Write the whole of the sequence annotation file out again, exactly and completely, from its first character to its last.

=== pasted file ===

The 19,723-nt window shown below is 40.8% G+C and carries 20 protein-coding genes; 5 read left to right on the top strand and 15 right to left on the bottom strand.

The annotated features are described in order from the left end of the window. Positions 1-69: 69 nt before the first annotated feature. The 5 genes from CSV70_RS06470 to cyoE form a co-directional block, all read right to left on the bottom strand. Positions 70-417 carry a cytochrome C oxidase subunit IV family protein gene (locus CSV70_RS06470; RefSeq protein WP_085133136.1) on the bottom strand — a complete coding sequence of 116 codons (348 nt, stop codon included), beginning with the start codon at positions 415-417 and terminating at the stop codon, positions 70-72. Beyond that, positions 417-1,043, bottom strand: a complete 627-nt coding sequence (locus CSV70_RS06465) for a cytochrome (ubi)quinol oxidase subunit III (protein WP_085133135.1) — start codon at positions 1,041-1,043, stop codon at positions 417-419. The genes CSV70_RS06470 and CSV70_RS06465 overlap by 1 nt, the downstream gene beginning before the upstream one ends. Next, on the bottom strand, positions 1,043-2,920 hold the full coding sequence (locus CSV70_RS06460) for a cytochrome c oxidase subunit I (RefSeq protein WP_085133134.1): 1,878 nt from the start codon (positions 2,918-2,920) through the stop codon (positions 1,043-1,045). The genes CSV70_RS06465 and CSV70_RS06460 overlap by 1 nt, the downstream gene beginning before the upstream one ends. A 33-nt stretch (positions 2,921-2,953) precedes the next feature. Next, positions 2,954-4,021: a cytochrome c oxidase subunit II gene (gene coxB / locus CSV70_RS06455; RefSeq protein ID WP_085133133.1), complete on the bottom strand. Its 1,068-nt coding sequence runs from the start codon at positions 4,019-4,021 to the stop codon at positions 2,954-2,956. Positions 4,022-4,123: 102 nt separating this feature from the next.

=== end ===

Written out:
The 19,723-nt window shown below is 40.8% G+C and carries 20 protein-coding genes; 5 read left to right on the top strand and 15 right to left on the bottom strand.

The annotated features are described in order from the left end of the window. Positions 1-69: 69 nt before the first annotated feature. The 5 genes from CSV70_RS06470 to cyoE form a co-directional block, all read right to left on the bottom strand. Positions 70-417 carry a cytochrome C oxidase subunit IV family protein gene (locus CSV70_RS06470; RefSeq protein WP_085133136.1) on the bottom strand — a complete coding sequence of 116 codons (348 nt, stop codon included), beginning with the start codon at positions 415-417 and terminating at the stop codon, positions 70-72. Beyond that, positions 417-1,043, bottom strand: a complete 627-nt coding sequence (locus CSV70_RS06465) for a cytochrome (ubi)quinol oxidase subunit III (protein WP_085133135.1) — start codon at positions 1,041-1,043, stop codon at positions 417-419. The genes CSV70_RS06470 and CSV70_RS06465 overlap by 1 nt, the downstream gene beginning before the upstream one ends. Next, on the bottom strand, positions 1,043-2,920 hold the full coding sequence (locus CSV70_RS06460) for a cytochrome c oxidase subunit I (RefSeq protein WP_085133134.1): 1,878 nt from the start codon (positions 2,918-2,920) through the stop codon (positions 1,043-1,045). The genes CSV70_RS06465 and CSV70_RS06460 overlap by 1 nt, the downstream gene beginning before the upstream one ends. A 33-nt stretch (positions 2,921-2,953) precedes the next feature. Next, positions 2,954-4,021: a cytochrome c oxidase subunit II gene (gene coxB / locus CSV70_RS06455; RefSeq protein ID WP_085133133.1), complete on the bottom strand. Its 1,068-nt coding sequence runs from the start codon at positions 4,019-4,021 to the stop codon at positions 2,954-2,956. Positions 4,022-4,123: 102 nt separating this feature from the next.